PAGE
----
Alaskan Bush People has been a hit on The Discovery Channel for years.
Viewers are simply taken with a family that lives essentially off the grid, relying on one another for food, shelter and other basic life items.
Amidst new outcries over the show being fake, however, here's a rundown of a few facts, tidbits and stories about the Browns that this family may not want you to know…
1. The Show is Based on a Book
Billy Brown published “One Wave at a Time” in 2007, after which his family spoke to many producers, negotating for the book to be made into a show. According to Capital City Weekly, the Browns returned to Alaska with a production crew “to recreate the journey described in the book.”
2. From One Season to… Who Knows?
Meant to be a one-season-only documentary, Alaskan Bush People was repackaged into an ongoing series. Which doesn’t mean the whole thing was fake… but it does mean the family plotted all along for their adventures to be documented on television.
3. They May Have Lied About Their Cabin
During the first season, Billy said the government burned down his family’s cabin because it was “in the wrong location on public land.” But there’s no evidence this happened and Brown changed his tune on season two, simply saying the cabin burned down when he wasn’t home.
4. About That Isolation?
Neighbors actually complained to the Alaska Dispatch-News about the production of the Browns during season one, that’s how close by they were, while the family’s supposedly remote compound was down the street from a pizza restaurant.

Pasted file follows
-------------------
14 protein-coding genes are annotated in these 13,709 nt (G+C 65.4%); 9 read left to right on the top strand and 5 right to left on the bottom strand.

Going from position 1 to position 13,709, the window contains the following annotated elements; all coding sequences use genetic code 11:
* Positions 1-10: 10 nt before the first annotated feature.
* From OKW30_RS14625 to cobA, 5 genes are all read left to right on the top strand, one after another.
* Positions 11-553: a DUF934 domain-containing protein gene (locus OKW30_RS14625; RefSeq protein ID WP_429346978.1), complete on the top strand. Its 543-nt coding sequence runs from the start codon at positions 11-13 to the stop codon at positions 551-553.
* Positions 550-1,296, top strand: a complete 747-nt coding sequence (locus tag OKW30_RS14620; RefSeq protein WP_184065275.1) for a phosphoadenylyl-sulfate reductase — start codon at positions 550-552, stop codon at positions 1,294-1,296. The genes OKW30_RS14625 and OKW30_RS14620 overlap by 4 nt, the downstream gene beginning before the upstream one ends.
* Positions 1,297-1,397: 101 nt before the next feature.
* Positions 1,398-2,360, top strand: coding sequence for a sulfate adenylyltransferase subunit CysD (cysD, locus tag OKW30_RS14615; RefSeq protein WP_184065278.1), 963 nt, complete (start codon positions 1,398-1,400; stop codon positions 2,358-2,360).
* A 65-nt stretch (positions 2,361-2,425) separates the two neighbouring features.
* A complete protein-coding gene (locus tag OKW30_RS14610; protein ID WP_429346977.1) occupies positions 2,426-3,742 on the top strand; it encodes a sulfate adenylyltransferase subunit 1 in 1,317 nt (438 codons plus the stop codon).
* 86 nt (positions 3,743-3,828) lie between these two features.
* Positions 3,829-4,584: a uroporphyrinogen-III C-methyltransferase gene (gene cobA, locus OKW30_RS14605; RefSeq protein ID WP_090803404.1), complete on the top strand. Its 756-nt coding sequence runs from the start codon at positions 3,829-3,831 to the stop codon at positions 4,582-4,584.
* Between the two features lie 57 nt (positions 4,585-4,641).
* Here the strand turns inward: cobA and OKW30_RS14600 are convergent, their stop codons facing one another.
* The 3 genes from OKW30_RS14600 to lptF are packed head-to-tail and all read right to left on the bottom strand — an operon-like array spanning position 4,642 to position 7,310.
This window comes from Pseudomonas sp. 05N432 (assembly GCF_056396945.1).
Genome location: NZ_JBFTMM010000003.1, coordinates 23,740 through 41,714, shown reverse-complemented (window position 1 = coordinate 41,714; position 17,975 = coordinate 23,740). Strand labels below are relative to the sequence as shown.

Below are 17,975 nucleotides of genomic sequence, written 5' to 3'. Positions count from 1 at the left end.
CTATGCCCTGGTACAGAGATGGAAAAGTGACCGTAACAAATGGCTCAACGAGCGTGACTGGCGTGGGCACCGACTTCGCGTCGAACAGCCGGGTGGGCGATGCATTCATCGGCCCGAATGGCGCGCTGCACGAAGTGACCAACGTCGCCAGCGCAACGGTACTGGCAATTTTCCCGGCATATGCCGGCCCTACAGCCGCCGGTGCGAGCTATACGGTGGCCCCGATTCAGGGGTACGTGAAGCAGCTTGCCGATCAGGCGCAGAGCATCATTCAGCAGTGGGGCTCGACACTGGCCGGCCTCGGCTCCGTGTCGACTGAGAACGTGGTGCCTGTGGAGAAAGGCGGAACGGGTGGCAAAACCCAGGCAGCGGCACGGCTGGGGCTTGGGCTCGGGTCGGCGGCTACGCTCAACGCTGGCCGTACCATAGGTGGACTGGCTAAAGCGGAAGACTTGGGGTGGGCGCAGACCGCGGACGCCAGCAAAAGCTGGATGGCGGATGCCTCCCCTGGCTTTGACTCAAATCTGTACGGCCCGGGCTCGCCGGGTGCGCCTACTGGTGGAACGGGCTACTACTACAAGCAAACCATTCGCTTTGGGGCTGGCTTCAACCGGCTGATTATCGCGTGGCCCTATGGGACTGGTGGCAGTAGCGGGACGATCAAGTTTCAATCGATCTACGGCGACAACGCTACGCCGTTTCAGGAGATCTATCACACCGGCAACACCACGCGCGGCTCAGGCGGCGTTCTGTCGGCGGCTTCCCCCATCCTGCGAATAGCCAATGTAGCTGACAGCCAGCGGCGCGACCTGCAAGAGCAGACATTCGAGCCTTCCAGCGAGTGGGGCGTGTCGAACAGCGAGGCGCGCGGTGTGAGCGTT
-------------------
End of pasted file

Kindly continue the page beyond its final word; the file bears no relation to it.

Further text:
5. Was It Ever Really BROWNtown?
According to a former employee of the U.S. Forest Service, the Browns didn’t actually own Browntown. They were leasing it via a special-use permit. “They have a 7 year lease on the PRIVATE land; which is, in fact, owned by relatives of the mayor of Hoonah,” writes an Internet user named Tim as a comment on a Channel Guide Mag article.
6. Remember Chichagof Island?
At one point, the Browns relocated to Chichagof Island, which The Discovery Channel described as “deeper into the wilderness.” However, Chichagof Island is actually a popular destination spot that can be found on the marketing site Travel Alaska and it boasts “the world’s largest and highest zip line,” as well as “a museum, local arts and crafts shops, restaurants and a mid-1930’s cannery line display.”